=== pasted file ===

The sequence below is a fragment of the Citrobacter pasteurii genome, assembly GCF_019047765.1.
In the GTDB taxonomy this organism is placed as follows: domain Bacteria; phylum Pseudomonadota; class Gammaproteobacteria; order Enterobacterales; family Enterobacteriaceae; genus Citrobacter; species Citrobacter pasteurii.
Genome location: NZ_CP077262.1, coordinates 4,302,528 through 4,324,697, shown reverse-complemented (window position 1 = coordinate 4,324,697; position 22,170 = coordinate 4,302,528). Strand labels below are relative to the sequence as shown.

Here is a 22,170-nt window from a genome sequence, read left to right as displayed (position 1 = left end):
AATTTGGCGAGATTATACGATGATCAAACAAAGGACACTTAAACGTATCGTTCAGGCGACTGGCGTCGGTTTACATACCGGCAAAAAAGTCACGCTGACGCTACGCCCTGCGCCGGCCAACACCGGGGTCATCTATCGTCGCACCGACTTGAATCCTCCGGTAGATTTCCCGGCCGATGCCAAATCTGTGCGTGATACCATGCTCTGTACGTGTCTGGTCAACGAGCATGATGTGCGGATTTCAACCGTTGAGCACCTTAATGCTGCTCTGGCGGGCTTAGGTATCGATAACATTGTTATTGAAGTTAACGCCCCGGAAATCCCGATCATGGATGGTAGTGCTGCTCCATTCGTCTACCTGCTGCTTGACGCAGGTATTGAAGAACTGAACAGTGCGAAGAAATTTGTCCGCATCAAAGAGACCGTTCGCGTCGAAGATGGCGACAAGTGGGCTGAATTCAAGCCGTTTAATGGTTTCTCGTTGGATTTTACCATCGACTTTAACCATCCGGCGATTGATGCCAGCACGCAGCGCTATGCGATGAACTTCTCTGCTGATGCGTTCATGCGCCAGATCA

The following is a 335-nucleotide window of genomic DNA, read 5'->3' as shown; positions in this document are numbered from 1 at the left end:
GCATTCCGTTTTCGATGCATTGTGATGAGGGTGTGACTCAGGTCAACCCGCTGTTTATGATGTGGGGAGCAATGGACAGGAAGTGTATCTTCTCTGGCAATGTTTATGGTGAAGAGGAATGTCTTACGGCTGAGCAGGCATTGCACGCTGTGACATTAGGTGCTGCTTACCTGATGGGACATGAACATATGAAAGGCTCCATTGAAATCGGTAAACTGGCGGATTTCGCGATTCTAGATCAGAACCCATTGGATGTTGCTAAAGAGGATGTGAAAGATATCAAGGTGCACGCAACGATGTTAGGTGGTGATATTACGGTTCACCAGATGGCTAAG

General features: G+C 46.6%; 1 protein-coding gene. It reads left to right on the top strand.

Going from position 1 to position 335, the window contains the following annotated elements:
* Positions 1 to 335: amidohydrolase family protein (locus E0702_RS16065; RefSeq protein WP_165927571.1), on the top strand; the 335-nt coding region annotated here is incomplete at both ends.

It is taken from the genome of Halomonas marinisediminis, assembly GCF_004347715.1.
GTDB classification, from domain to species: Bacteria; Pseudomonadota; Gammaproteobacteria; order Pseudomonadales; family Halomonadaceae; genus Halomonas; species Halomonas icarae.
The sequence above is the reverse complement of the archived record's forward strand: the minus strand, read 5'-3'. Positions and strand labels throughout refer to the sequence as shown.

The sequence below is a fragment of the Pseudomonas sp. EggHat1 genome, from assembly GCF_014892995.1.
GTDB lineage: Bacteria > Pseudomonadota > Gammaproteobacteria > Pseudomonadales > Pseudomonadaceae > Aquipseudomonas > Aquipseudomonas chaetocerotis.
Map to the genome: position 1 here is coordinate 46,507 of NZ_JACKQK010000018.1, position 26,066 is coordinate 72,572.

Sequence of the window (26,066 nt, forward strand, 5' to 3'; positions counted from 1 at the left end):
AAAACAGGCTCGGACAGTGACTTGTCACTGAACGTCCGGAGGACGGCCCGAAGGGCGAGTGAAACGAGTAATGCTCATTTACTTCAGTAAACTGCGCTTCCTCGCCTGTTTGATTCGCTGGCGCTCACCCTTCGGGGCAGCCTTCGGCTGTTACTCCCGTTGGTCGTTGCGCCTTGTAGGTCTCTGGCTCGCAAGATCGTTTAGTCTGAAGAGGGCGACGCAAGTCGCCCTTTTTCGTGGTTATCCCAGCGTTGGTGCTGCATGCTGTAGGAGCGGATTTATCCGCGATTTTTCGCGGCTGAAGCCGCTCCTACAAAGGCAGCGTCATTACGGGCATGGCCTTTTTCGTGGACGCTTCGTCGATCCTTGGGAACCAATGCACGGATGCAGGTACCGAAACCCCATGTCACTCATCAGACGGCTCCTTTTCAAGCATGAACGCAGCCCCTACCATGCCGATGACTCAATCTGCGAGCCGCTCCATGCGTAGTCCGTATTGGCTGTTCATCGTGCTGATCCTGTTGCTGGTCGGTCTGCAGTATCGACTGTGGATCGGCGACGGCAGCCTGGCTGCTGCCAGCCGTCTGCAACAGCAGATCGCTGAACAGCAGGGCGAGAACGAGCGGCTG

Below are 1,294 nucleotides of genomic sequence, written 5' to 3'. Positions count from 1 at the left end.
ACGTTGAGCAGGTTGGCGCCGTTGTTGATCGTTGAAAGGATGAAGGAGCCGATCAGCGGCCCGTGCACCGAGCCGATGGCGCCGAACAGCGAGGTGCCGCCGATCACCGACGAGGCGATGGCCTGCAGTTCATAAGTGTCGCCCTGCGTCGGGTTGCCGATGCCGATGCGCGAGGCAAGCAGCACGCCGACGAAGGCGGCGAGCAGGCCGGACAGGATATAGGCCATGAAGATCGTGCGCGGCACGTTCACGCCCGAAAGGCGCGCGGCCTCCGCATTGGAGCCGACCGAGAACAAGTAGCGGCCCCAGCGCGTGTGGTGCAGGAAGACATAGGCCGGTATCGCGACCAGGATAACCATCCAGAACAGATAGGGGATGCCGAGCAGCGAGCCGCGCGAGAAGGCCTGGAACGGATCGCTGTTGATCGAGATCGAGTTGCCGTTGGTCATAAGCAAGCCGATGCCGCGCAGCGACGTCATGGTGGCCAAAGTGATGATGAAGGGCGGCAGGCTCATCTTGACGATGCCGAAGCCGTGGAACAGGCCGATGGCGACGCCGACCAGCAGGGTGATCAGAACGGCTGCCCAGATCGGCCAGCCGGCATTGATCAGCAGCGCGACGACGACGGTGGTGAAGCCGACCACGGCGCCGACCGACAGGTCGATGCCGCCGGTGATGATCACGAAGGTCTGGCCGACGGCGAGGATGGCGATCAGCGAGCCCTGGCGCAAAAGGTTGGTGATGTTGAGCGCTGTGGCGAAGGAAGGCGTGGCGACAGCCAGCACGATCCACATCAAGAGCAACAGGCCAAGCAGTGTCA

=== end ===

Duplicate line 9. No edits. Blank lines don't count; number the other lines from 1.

Going from position 1 to position 335, the window contains the following annotated elements: